Thursday, July 02, 2009

Quick hits

Two quick things to read as we approach the holiday weekend:

  • Just had a chance to read Malcolm Gladwell's review/critique in the New Yorker of Chris Anderson's newest book "Free," due out next week. Obviously, I haven't read the book yet, but I have read a lot of the buzz and some of what Anderson has written in advance, and I think Gladwell does a good job of grounding this discussion in reality. As Gladwell writes:
    Anderson wants to take “too cheap to meter” seriously, because he believes that we are on the cusp of our own “too cheap to meter” revolution with computer processing, storage, and bandwidth. But here is the second and broader problem with Anderson’s argument: he is asking the wrong question. It is pointless to wonder what would have happened if Strauss’s prediction had come true while rushing past the reasons that it could not have come true. ...
    Strauss’s optimism was driven by the fuel cost of nuclear energy—which was so low compared with its fossil-fuel counterparts that he considered it (to borrow Anderson’s phrase) close enough to free to round down. Generating and distributing electricity, however, requires a vast and expensive infrastructure of transmission lines and power plants—and it is this infrastructure that accounts for most of the cost of electricity. Fuel prices are only a small part of that. As Gordon Dean, Strauss’s predecessor at the A.E.C., wrote, “Even if coal were mined and distributed free to electric generating plants today, the reduction in your monthly electricity bill would amount to but twenty per cent, so great is the cost of the plant itself and the distribution system.”

    This is the kind of error that technological utopians make. They assume that their particular scientific revolution will wipe away all traces of its predecessors—that if you change the fuel you change the whole system.
  • UPDATE: A Squidoo site has been set up to aggregate lots of the arguments for and against "Free." As you can tell from above, I think Gladwell brings some reality to the debate. I also think Mitch Ratcliffe's argument that free is part of a business strategy but not an entire business plan carries some weight. And Seth Godin is right when he says the editor's role to sort through all this takes on more importance -- something I'm not sure newsrooms understand as they jettison copy editors instead of retraining and repurposing their talents, which can be a good match for this. One thing, of course, is certain, there will be lots of arguments about this - and none of it is really new. Back in 2002, Clay Shirky was writing about the paradox of the amateur. (And here's the short link to Fin O'Reilly's post that kind of runs out of the margins in the comments.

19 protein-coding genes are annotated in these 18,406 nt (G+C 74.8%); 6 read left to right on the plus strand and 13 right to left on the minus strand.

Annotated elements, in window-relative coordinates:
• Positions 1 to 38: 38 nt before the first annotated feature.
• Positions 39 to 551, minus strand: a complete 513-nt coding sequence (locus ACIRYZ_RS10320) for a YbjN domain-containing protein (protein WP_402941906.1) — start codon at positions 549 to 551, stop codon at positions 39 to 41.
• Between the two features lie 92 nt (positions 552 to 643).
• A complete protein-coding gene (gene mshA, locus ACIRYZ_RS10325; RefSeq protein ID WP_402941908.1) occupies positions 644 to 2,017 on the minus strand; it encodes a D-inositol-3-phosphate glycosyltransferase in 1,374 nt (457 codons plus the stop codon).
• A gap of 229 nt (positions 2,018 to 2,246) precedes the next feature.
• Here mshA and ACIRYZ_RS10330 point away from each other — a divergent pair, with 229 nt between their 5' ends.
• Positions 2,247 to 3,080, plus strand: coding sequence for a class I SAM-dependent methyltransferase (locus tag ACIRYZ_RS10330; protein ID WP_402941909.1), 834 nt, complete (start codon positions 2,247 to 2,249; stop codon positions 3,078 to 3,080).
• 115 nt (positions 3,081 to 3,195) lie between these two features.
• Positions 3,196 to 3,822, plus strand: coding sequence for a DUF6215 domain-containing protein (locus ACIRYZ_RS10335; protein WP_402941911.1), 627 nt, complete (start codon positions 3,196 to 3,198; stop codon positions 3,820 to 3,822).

Happy holiday weekend!

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At 7/2/09, 9:22 PM, Blogger Fin O'Reilly said...

Anderson's book seems to be getting shorter shrift this time around.
I don't know if it's because of the recession or because he has moved from a fairly specific phenomenon of digital reproduction in the long tail to a far wider, more generalist topic that is soundbite- and marketing-friendly but ultimately harder to argue.

At 7/2/09, 11:34 PM, Blogger Doug Fisher said...

I think that this time he is making many more assumptions that can be questioned.

I think Gladwell's biggest contribution to the debate is separating production from distribution. In many ways, we already can argue that most of our costs are in distribution (hey, get another one of those TV specials just for the cost of "shipping and handling" - though in those cases I think we can assume the S&H charge somewhat exceeds the actual cost).

And, of course, the devil is in the details and the semantics. "Information" might have marginal costs near zero. Does "knowledge" also? And will people value "knowledge" instead of information, and under what circumstances?

And is journalism as we practice it more information or knowledge?

A very fertile research field.


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